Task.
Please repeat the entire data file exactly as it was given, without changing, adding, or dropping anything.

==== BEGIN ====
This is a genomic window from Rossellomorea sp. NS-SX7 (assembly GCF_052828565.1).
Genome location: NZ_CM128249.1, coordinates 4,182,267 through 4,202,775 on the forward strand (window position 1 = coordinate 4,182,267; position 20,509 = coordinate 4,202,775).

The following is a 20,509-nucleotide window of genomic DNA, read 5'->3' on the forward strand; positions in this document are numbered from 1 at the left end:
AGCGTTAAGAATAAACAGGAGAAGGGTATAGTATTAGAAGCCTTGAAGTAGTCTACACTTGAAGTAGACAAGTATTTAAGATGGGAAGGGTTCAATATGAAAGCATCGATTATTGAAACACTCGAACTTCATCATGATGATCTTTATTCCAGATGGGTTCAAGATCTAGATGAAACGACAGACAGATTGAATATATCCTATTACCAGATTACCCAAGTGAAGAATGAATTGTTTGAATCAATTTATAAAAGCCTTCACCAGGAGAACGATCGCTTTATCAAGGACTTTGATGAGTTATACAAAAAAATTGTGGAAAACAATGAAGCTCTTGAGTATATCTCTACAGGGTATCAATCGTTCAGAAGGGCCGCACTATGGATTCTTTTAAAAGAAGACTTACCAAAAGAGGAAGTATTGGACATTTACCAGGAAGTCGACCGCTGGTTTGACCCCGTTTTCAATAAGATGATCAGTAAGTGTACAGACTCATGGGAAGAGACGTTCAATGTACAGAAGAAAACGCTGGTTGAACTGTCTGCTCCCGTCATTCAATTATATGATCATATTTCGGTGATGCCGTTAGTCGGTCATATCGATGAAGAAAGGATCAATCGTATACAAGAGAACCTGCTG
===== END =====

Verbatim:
This is a genomic window from Rossellomorea sp. NS-SX7 (assembly GCF_052828565.1).
Genome location: NZ_CM128249.1, coordinates 4,182,267 through 4,202,775 on the forward strand (window position 1 = coordinate 4,182,267; position 20,509 = coordinate 4,202,775).

The following is a 20,509-nucleotide window of genomic DNA, read 5'->3' on the forward strand; positions in this document are numbered from 1 at the left end:
AGCGTTAAGAATAAACAGGAGAAGGGTATAGTATTAGAAGCCTTGAAGTAGTCTACACTTGAAGTAGACAAGTATTTAAGATGGGAAGGGTTCAATATGAAAGCATCGATTATTGAAACACTCGAACTTCATCATGATGATCTTTATTCCAGATGGGTTCAAGATCTAGATGAAACGACAGACAGATTGAATATATCCTATTACCAGATTACCCAAGTGAAGAATGAATTGTTTGAATCAATTTATAAAAGCCTTCACCAGGAGAACGATCGCTTTATCAAGGACTTTGATGAGTTATACAAAAAAATTGTGGAAAACAATGAAGCTCTTGAGTATATCTCTACAGGGTATCAATCGTTCAGAAGGGCCGCACTATGGATTCTTTTAAAAGAAGACTTACCAAAAGAGGAAGTATTGGACATTTACCAGGAAGTCGACCGCTGGTTTGACCCCGTTTTCAATAAGATGATCAGTAAGTGTACAGACTCATGGGAAGAGACGTTCAATGTACAGAAGAAAACGCTGGTTGAACTGTCTGCTCCCGTCATTCAATTATATGATCATATTTCGGTGATGCCGTTAGTCGGTCATATCGATGAAGAAAGGATCAATCGTATACAAGAGAACCTGCTG